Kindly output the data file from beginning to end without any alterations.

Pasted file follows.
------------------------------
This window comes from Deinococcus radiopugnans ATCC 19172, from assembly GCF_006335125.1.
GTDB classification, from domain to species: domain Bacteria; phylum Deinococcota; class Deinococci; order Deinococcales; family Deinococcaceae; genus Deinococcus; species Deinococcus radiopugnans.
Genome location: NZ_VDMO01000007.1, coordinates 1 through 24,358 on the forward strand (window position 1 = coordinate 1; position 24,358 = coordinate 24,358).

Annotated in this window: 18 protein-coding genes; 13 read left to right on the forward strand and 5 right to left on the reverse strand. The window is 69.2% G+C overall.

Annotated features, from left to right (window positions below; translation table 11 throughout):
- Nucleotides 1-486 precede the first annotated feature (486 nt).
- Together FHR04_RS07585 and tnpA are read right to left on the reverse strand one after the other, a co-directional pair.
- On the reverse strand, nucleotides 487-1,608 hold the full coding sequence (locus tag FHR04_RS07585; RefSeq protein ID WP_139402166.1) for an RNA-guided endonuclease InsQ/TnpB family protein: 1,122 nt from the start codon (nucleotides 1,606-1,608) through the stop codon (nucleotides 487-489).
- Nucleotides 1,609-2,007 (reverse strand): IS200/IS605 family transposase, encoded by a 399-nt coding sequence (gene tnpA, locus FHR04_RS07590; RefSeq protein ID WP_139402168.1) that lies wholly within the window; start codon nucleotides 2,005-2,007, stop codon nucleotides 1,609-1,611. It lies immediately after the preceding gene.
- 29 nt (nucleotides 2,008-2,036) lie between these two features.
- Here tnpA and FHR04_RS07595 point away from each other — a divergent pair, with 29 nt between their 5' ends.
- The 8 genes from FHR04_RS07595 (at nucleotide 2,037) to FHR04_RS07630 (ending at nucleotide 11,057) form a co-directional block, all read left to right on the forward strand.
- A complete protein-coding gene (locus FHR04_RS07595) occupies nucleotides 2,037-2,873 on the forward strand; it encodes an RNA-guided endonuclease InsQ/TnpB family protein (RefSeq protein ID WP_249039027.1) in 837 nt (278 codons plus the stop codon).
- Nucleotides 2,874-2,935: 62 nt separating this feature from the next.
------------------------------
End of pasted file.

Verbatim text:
This window comes from Deinococcus radiopugnans ATCC 19172, from assembly GCF_006335125.1.
GTDB classification, from domain to species: domain Bacteria; phylum Deinococcota; class Deinococci; order Deinococcales; family Deinococcaceae; genus Deinococcus; species Deinococcus radiopugnans.
Genome location: NZ_VDMO01000007.1, coordinates 1 through 24,358 on the forward strand (window position 1 = coordinate 1; position 24,358 = coordinate 24,358).

Annotated in this window: 18 protein-coding genes; 13 read left to right on the forward strand and 5 right to left on the reverse strand. The window is 69.2% G+C overall.

Annotated features, from left to right (window positions below; translation table 11 throughout):
- Nucleotides 1-486 precede the first annotated feature (486 nt).
- Together FHR04_RS07585 and tnpA are read right to left on the reverse strand one after the other, a co-directional pair.
- On the reverse strand, nucleotides 487-1,608 hold the full coding sequence (locus tag FHR04_RS07585; RefSeq protein ID WP_139402166.1) for an RNA-guided endonuclease InsQ/TnpB family protein: 1,122 nt from the start codon (nucleotides 1,606-1,608) through the stop codon (nucleotides 487-489).
- Nucleotides 1,609-2,007 (reverse strand): IS200/IS605 family transposase, encoded by a 399-nt coding sequence (gene tnpA, locus FHR04_RS07590; RefSeq protein ID WP_139402168.1) that lies wholly within the window; start codon nucleotides 2,005-2,007, stop codon nucleotides 1,609-1,611. It lies immediately after the preceding gene.
- 29 nt (nucleotides 2,008-2,036) lie between these two features.
- Here tnpA and FHR04_RS07595 point away from each other — a divergent pair, with 29 nt between their 5' ends.
- The 8 genes from FHR04_RS07595 (at nucleotide 2,037) to FHR04_RS07630 (ending at nucleotide 11,057) form a co-directional block, all read left to right on the forward strand.
- A complete protein-coding gene (locus FHR04_RS07595) occupies nucleotides 2,037-2,873 on the forward strand; it encodes an RNA-guided endonuclease InsQ/TnpB family protein (RefSeq protein ID WP_249039027.1) in 837 nt (278 codons plus the stop codon).
- Nucleotides 2,874-2,935: 62 nt separating this feature from the next.